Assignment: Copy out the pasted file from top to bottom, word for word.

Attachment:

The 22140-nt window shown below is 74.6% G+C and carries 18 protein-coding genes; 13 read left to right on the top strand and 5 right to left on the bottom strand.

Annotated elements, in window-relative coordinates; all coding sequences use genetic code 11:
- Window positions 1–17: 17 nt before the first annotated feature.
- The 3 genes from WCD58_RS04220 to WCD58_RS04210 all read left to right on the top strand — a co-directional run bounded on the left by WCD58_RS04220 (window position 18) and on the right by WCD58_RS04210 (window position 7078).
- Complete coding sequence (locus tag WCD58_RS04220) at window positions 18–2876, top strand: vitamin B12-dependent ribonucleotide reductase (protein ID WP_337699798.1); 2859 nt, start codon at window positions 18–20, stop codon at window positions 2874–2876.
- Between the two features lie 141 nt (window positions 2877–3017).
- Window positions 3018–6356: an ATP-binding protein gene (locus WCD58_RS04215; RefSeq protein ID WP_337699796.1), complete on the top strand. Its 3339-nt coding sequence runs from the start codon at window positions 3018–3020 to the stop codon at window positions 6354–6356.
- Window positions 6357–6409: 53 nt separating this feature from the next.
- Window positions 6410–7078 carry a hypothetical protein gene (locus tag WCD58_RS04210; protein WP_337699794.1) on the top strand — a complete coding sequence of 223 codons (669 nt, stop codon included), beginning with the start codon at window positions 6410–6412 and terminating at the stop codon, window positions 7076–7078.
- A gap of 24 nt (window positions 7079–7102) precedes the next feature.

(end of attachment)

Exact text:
The 22140-nt window shown below is 74.6% G+C and carries 18 protein-coding genes; 13 read left to right on the top strand and 5 right to left on the bottom strand.

Annotated elements, in window-relative coordinates; all coding sequences use genetic code 11:
- Window positions 1–17: 17 nt before the first annotated feature.
- The 3 genes from WCD58_RS04220 to WCD58_RS04210 all read left to right on the top strand — a co-directional run bounded on the left by WCD58_RS04220 (window position 18) and on the right by WCD58_RS04210 (window position 7078).
- Complete coding sequence (locus tag WCD58_RS04220) at window positions 18–2876, top strand: vitamin B12-dependent ribonucleotide reductase (protein ID WP_337699798.1); 2859 nt, start codon at window positions 18–20, stop codon at window positions 2874–2876.
- Between the two features lie 141 nt (window positions 2877–3017).
- Window positions 3018–6356: an ATP-binding protein gene (locus WCD58_RS04215; RefSeq protein ID WP_337699796.1), complete on the top strand. Its 3339-nt coding sequence runs from the start codon at window positions 3018–3020 to the stop codon at window positions 6354–6356.
- Window positions 6357–6409: 53 nt separating this feature from the next.
- Window positions 6410–7078 carry a hypothetical protein gene (locus tag WCD58_RS04210; protein WP_337699794.1) on the top strand — a complete coding sequence of 223 codons (669 nt, stop codon included), beginning with the start codon at window positions 6410–6412 and terminating at the stop codon, window positions 7076–7078.
- A gap of 24 nt (window positions 7079–7102) precedes the next feature.